The Institute of Social and Economic Geography and Spatial Management at the University of Silesia in Katowice is one of the most important research and teaching centers in the field of geography in Poland. The unit originally with the status of Economic Geography Department was established in the 1970s. Over several dozen years, despite relatively small employment, we managed to achieve significant success in the field of scientific research and higher education. As part of the specialization: economic and social geography and spatial management, three full professors and 8 associate professors were promoted during this period; 20 doctor degrees were also awarded. For many years, the main goal of the development policy in the unit has been to strengthen the scientific achievements by publishing articles in journals with high IF and scientific monographs. The Institute and its employees cooperated with many research units and universities mainly in Europe (Germany, Czech Republic, Great Britain, Romania, Italy, Serbia, Ukraine) and the USA. The Institute also develops cooperation with non-academic units – government institutions, research institutes, business and local and regional self-government. The result is joint ventures improving management and governance in many substantive and decision-making dimensions. The Institute’s employees are also involved in work for the benefit of local communities, including activities that cultivate regional identity. The Institute employs people born in 3 different countries, and multiculturalism and tolerance is one of the pillars of good cooperation in our Team.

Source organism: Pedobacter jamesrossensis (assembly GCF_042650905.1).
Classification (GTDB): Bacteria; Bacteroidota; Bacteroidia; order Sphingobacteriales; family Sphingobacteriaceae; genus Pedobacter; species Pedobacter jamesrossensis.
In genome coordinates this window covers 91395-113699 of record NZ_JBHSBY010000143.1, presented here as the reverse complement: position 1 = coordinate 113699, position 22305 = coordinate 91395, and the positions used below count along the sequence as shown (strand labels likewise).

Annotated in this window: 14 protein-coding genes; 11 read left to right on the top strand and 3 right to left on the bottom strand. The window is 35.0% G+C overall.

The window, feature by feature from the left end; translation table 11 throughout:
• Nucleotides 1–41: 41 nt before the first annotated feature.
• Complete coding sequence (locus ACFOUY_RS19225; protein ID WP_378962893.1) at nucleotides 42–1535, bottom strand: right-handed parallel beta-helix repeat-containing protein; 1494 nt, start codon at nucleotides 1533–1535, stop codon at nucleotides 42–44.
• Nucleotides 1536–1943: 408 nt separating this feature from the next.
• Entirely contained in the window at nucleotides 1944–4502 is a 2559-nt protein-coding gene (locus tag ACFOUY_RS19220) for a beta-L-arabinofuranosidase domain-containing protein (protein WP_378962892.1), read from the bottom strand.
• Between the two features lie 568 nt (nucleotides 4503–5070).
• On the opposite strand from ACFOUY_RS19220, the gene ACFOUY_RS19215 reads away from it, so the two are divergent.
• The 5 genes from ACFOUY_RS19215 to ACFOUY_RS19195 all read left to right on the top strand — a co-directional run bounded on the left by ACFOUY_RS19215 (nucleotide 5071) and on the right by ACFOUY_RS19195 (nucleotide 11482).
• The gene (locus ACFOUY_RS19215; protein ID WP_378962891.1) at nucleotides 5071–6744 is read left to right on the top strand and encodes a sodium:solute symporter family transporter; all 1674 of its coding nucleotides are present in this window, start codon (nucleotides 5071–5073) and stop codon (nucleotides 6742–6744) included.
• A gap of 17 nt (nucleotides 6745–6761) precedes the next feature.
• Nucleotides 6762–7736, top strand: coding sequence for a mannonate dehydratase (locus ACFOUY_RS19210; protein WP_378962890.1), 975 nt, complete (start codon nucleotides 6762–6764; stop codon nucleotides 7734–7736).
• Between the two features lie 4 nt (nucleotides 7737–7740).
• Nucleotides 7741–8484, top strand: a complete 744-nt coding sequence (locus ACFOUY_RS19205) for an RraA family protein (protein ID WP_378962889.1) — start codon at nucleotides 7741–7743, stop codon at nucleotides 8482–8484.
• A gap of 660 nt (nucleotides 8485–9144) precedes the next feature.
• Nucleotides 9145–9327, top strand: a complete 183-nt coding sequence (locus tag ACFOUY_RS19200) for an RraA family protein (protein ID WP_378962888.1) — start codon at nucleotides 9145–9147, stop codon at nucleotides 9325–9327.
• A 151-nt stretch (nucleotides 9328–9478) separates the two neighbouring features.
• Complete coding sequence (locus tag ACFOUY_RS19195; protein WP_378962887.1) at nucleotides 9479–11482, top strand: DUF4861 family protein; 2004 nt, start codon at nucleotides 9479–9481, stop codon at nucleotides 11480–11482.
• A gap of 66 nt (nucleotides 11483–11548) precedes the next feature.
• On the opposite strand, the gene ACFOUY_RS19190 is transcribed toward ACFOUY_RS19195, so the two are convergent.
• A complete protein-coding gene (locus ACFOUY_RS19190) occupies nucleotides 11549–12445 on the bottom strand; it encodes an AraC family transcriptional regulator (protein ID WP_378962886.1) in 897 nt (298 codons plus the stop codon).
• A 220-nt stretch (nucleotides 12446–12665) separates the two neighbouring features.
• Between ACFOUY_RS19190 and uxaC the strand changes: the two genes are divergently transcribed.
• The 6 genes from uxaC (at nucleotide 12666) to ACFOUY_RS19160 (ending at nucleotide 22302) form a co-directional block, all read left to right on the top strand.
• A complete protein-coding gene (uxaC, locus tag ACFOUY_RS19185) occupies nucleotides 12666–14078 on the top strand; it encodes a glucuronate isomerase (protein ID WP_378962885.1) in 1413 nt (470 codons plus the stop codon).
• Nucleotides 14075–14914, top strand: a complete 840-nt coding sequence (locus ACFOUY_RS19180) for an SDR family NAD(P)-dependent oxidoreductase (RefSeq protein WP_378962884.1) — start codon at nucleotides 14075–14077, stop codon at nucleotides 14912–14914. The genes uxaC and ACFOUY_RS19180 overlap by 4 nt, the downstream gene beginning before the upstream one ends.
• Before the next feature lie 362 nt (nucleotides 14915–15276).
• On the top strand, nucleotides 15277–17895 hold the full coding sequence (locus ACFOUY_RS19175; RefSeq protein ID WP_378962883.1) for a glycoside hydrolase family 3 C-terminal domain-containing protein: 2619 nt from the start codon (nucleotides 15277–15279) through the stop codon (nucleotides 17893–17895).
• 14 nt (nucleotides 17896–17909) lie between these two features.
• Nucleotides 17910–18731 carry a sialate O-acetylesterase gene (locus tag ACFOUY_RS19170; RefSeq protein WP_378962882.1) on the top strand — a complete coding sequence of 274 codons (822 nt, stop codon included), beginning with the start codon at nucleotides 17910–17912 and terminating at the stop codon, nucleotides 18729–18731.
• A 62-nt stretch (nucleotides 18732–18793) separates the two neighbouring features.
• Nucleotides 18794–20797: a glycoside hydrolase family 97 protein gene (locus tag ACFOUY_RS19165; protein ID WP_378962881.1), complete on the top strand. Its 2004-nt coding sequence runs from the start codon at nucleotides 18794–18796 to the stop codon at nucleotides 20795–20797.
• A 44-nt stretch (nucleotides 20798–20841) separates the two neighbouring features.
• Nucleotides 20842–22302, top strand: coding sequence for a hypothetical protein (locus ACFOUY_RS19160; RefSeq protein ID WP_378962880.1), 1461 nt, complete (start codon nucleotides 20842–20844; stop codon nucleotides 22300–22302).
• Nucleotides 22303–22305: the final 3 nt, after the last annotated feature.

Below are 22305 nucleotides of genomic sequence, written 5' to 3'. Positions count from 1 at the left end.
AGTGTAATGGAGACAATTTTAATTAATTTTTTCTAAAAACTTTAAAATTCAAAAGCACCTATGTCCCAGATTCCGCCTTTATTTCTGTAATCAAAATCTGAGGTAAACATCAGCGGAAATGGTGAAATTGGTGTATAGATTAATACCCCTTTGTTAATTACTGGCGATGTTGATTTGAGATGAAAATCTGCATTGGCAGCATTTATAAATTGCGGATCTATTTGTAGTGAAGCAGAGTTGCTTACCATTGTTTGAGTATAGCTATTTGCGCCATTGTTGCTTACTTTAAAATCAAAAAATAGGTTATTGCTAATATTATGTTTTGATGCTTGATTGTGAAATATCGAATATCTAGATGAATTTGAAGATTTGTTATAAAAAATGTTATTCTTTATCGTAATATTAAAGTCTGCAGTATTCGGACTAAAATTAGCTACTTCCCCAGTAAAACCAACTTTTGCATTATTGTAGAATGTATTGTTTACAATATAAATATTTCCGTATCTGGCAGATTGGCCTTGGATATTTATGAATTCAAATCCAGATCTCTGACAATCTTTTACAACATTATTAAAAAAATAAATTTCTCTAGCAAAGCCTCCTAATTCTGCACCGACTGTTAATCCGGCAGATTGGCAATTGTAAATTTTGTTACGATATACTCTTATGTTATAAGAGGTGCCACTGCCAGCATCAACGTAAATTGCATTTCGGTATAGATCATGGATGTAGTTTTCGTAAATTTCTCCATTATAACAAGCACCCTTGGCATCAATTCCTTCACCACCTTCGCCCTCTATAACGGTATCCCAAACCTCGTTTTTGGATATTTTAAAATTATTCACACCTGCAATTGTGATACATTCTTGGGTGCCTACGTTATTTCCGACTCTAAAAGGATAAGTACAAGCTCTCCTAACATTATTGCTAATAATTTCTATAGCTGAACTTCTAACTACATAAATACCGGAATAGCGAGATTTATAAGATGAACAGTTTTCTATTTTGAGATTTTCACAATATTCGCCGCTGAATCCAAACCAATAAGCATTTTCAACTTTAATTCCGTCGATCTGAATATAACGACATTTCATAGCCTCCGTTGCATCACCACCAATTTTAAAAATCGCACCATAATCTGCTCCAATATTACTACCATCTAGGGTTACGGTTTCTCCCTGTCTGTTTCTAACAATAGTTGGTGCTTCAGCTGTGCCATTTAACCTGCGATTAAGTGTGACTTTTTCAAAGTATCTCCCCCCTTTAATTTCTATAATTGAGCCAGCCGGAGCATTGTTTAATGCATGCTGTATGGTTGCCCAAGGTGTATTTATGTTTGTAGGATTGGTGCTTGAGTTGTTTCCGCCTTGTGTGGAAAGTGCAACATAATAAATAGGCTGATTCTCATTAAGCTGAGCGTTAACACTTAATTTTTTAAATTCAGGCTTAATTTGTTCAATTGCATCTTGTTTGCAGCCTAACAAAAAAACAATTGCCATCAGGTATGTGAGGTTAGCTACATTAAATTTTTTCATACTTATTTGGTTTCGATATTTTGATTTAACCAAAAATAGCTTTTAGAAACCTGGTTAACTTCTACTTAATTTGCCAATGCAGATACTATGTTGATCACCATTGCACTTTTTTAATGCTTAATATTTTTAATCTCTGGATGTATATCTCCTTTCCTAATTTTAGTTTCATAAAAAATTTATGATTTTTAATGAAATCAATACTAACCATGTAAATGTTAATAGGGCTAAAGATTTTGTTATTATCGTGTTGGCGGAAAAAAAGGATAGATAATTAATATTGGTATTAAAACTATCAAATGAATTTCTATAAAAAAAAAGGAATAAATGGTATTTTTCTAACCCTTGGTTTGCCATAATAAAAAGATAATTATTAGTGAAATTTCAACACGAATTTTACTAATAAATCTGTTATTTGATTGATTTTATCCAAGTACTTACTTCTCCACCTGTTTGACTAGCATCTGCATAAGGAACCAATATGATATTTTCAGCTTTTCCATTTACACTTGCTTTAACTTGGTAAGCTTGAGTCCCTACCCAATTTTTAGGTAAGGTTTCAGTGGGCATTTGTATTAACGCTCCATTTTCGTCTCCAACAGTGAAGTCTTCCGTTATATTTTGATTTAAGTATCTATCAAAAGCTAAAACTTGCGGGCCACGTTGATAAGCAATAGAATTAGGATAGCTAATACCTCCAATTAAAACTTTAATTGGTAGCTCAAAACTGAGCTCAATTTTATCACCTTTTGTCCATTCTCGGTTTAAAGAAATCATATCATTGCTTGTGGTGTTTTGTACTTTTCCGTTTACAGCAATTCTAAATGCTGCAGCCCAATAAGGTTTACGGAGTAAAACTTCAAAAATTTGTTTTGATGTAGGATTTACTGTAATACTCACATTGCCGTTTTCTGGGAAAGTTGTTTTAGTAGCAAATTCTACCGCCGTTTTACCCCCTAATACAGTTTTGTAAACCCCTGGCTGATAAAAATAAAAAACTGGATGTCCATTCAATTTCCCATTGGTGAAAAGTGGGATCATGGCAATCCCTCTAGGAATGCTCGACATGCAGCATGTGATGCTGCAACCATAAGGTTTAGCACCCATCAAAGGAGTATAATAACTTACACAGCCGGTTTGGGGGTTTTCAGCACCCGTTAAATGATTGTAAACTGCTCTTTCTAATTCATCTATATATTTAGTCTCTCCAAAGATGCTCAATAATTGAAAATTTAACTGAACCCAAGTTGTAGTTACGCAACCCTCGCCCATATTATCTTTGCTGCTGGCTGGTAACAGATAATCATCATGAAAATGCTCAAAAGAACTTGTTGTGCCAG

Description of research:
The Institute of Social and Economic Geography and Spatial Management at the University of Silesia in Katowice continues many years of research in several important scientific issues:
- processes of urbanization and also development of urban agglomerations and metropolises,
- local and regional demographic structures and processes,
- regional and economic development of cities and regions,
- global and regional social and cultural changes,
- spatial management in the current and past approach,
- tourism and spatial heritage, including post-industrialism and transformation issues.